You might be interested to know that many of today’s clichés were coined originally by Shakespeare in his plays. They were fresh at the time and seemed so apt that they became commonplace; over the centuries they evolved into the rank of clichés. Many more than these can be found in his writing, but here are a few to think about:
Lay it on with a trowel—As You Like It
Lie low—Much Ado About Nothing (“Nothing” in Shakespeare’s time also meant “noting,” or eavesdropping, a common theme in this play.)
Like the Dickens—The Merry Wives of Windsor This usage has nothing to do with Charles Dickens, who lived long after Shakespeare. “Dickens” is a synonym for the devil.
Makes your hair stand on end—Hamlet
Milk of human kindness—Macbeth
Much ado about nothing—Much Ado About Nothing, obviously
Mum’s the word—Henry VI, pt. 2
Night owl—Richard II and Twelfth Night
Neither a borrower nor a lender be—Hamlet
Off with his head—Henry VI, pt. 3
Rhyme nor reason—Comedy of Errors
Set one’s teeth on edge—Henry IV, pt. 1
Short shrift—Richard III
Something is rotten in the state of Denmark—Hamlet
Star-crossed lovers—Romeo and Juliet
Bowels of the earth—Henry IV, pt. 1
Devil incarnate—Henry V and Titus Andronicus (the latter being the bloodiest play you will ever read: the queen’s sons are served to her in a pie. Yum!)
Slings and arrows of outrageous fortune—Hamlet
There’s method in my madness—Hamlet
The short and long of it—The Merry Wives of Windsor Notice that over the years we have switched the two nouns.
To be or not to be: that is the question—Hamlet
To sleep, perchance to dream—Hamlet
Too much of a good thing—As You Like It
Truth will out—The Merchant of Venice
Vanish into thin air—Othello, The Tempest
Band of brothers—Henry V
Wear your heart on your sleeve—Othello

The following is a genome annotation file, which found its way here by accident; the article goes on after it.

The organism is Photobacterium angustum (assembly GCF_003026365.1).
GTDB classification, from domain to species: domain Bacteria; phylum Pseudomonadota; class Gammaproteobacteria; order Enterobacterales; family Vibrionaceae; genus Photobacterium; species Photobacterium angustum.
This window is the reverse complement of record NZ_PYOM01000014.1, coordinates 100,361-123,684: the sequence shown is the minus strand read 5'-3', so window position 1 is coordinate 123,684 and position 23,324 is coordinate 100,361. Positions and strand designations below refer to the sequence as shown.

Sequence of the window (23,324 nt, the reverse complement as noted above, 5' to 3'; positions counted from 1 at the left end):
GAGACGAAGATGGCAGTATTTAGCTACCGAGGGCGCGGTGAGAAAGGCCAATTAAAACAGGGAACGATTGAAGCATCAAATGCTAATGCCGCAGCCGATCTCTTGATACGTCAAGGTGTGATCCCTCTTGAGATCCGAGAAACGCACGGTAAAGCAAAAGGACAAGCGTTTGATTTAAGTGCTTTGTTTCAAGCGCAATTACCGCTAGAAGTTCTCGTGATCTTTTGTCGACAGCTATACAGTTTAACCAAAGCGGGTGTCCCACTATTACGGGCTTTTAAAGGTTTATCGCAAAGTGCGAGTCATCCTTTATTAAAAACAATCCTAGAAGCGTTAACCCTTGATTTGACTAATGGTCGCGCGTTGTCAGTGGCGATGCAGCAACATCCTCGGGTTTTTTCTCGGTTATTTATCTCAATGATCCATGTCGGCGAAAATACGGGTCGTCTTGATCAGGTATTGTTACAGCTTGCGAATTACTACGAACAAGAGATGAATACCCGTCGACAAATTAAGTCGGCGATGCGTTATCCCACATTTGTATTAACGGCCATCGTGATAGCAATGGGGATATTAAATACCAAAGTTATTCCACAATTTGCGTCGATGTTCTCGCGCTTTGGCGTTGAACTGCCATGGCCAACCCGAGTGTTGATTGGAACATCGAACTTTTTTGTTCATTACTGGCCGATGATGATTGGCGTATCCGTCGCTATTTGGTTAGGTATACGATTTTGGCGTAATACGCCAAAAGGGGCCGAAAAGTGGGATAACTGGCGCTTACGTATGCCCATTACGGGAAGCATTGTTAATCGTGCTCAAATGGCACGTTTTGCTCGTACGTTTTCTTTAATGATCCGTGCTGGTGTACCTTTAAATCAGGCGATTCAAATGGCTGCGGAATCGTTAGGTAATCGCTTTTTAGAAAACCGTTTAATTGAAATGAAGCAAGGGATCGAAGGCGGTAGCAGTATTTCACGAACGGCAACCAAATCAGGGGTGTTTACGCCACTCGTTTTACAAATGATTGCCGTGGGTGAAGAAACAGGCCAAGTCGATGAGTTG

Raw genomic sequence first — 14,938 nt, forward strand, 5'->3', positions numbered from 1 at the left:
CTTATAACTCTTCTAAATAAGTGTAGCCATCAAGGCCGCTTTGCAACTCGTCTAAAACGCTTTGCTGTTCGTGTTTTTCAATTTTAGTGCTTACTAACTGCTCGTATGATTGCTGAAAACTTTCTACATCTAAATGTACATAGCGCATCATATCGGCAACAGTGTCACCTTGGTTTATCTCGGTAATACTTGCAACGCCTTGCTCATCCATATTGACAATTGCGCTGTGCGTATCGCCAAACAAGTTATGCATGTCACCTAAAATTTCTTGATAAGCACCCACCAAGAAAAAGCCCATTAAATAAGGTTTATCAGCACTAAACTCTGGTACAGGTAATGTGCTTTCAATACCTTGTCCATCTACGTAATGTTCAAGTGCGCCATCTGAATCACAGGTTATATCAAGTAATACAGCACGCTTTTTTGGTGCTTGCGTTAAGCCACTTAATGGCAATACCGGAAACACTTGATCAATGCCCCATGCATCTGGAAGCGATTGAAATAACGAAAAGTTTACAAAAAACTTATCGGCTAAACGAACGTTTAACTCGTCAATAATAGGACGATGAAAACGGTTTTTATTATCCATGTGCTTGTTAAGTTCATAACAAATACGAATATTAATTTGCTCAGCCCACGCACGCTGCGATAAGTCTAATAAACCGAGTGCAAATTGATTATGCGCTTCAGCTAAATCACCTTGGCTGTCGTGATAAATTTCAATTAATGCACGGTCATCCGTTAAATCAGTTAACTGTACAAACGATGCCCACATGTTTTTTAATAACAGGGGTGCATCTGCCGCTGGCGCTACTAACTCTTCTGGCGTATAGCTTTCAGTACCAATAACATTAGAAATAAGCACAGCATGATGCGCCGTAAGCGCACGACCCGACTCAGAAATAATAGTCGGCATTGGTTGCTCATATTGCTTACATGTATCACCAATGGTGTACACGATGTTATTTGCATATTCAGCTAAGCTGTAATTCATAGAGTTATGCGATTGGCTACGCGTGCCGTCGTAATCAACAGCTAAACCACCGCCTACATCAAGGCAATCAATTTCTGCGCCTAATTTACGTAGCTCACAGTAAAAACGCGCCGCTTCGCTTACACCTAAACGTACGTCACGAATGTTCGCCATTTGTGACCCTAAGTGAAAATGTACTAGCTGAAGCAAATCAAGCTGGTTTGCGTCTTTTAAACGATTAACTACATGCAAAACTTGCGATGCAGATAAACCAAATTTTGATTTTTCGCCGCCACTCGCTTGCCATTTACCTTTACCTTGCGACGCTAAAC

What a piece of work is man—Hamlet When Shakespeare wrote this, he meant that humans were incomparable, the highest form of creature on earth. Today, when we call someone a “piece of work” we mean the opposite of what Shakespeare stated, a person who is at best incompetent and at worst malevolent.
What are today’s takeaways? Two things:
1. Read Shakespeare or see one of his plays. No one did it better.
2. Avoid clichés like the plague.
Because the Federal government is shut down (and I will refrain from irate political comments, difficult as that is for me), I presume no one is at work at the US Dept. of Commerce. Years ago, when Malcolm Baldridge became its director, he banned many words and phrases from department writing. If an employee used one, the computer screen would flash “Don’t Use This Word.” Here is merely a partial list. See if you are inordinately fond of any of them:
I would hope, as I am sure you are aware, bottom line, delighted, enclosed herewith, finalize, great majority, hopefully, needless to say, parameter, prior to [I swear I never see “before” in corporate writing], prioritize, share, therein, to impact, untimely death, effectuated, utilize.
I do understand that various professions have their own lingo: lawyerese, educatorese, psychobabble, engineerese, medicalese, etc. The language these people use helps them communicate with others within the same profession. I get that. My complaint is when they pollute the outside world, when that world already has perfectly fine words to to convey ideas. It’s a form of dumbing down the language.
Remember Woodsy Owl? “Give a hoot! Don’t pollute!”